- For each unvisited neighbor (up down left right) of this tile, calculate the distance to that neighbor as the sum of the distance to the current tile and the cost of moving on that tile. If this distance is smaller than the current estimated distance to the neighbor, update the neighbor's distance with the new value
4. Once we have reached the destination tile, the algorithm is finished, and we have found the shortest path.

In code, we get:

Initialize the maps:

# initialize cost heuristic map
obstacles = obstacles.copy()
# obstacles should have very high cost, so we avoid them.
obstacles *= 1000
# normal tiles should have 1 cost (1 so we can backtrack)
obstacles += np.ones(obstacles.shape)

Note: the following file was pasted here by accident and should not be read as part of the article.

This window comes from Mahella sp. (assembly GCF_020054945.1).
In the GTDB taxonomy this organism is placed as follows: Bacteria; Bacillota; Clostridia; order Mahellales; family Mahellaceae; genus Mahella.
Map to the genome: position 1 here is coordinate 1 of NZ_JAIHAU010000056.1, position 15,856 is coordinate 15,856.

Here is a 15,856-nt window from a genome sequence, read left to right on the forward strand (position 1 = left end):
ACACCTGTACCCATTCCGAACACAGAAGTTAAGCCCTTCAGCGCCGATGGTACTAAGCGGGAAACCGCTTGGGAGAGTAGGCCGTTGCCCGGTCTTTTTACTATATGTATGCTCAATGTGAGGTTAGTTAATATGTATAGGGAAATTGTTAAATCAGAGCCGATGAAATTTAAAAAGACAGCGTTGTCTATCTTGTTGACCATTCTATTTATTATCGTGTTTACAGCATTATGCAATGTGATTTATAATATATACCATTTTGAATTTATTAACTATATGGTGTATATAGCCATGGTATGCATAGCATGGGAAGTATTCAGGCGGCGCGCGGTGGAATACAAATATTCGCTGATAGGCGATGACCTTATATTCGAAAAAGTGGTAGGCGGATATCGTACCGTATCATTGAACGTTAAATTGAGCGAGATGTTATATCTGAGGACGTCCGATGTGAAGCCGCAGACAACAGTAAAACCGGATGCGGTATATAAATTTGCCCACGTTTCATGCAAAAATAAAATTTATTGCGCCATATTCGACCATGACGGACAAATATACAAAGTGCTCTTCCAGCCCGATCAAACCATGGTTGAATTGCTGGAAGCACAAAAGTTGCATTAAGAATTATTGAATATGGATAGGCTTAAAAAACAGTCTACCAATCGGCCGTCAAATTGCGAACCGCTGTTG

# source and destination are free
obstacles[initial_node[0],initial_node[1]] = 0
obstacles[desired_node[0],desired_node[1]] = 0

# initialize maps for distances and visited nodes
size_of_floor = obstacles.shape[0]

# we only want to visit nodes once
visited = np.zeros([size_of_floor,size_of_floor],bool)

# initiate matrix to keep track of distance to source node
# initial distance to nodes is infinity so we always get a lower actual distance
distances = np.ones([size_of_floor,size_of_floor]) * np.inf
# initial node has a distance of 0 to itself
distances[initial_node[0],initial_node[1]] = 0

Then we repeat the following:

For each potential direction we can go (up down left right), we check that the potential tile is valid (within the grid) and not visited.

directions = [up, down, left, right]
for direction in directions:
potential_node = direction(current_node)
if valid_node(potential_node, size_of_floor): # boundary checking
if not visited[potential_node[0],potential_node[1]]:

If so, we want to update the distance to that node if it's the shortest path to that node we have discovered so far.